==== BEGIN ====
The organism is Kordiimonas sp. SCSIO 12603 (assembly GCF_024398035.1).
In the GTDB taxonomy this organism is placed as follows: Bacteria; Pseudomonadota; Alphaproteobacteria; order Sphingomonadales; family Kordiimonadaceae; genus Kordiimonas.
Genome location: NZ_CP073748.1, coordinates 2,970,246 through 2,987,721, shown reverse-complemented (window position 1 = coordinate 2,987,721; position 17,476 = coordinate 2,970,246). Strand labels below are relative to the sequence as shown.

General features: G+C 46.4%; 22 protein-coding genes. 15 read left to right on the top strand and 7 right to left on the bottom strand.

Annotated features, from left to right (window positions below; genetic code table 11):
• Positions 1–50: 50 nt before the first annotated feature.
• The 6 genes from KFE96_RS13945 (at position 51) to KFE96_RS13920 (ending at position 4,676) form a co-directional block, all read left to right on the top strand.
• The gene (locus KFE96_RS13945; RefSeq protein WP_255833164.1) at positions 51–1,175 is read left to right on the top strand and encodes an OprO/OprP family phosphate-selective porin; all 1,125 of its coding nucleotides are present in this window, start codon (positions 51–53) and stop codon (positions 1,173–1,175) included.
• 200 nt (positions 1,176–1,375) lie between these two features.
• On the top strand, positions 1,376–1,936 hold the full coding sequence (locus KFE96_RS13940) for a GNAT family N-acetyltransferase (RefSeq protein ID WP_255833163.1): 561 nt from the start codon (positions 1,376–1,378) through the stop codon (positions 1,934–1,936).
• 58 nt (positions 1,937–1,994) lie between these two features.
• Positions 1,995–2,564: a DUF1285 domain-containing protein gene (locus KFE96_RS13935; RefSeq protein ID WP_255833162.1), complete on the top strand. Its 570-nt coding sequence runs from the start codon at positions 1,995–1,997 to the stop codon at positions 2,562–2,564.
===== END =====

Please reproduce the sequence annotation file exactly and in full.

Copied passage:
The organism is Kordiimonas sp. SCSIO 12603 (assembly GCF_024398035.1).
In the GTDB taxonomy this organism is placed as follows: Bacteria; Pseudomonadota; Alphaproteobacteria; order Sphingomonadales; family Kordiimonadaceae; genus Kordiimonas.
Genome location: NZ_CP073748.1, coordinates 2,970,246 through 2,987,721, shown reverse-complemented (window position 1 = coordinate 2,987,721; position 17,476 = coordinate 2,970,246). Strand labels below are relative to the sequence as shown.

General features: G+C 46.4%; 22 protein-coding genes. 15 read left to right on the top strand and 7 right to left on the bottom strand.

Annotated features, from left to right (window positions below; genetic code table 11):
• Positions 1–50: 50 nt before the first annotated feature.
• The 6 genes from KFE96_RS13945 (at position 51) to KFE96_RS13920 (ending at position 4,676) form a co-directional block, all read left to right on the top strand.
• The gene (locus KFE96_RS13945; RefSeq protein WP_255833164.1) at positions 51–1,175 is read left to right on the top strand and encodes an OprO/OprP family phosphate-selective porin; all 1,125 of its coding nucleotides are present in this window, start codon (positions 51–53) and stop codon (positions 1,173–1,175) included.
• 200 nt (positions 1,176–1,375) lie between these two features.
• On the top strand, positions 1,376–1,936 hold the full coding sequence (locus KFE96_RS13940) for a GNAT family N-acetyltransferase (RefSeq protein ID WP_255833163.1): 561 nt from the start codon (positions 1,376–1,378) through the stop codon (positions 1,934–1,936).
• 58 nt (positions 1,937–1,994) lie between these two features.
• Positions 1,995–2,564: a DUF1285 domain-containing protein gene (locus KFE96_RS13935; RefSeq protein ID WP_255833162.1), complete on the top strand. Its 570-nt coding sequence runs from the start codon at positions 1,995–1,997 to the stop codon at positions 2,562–2,564.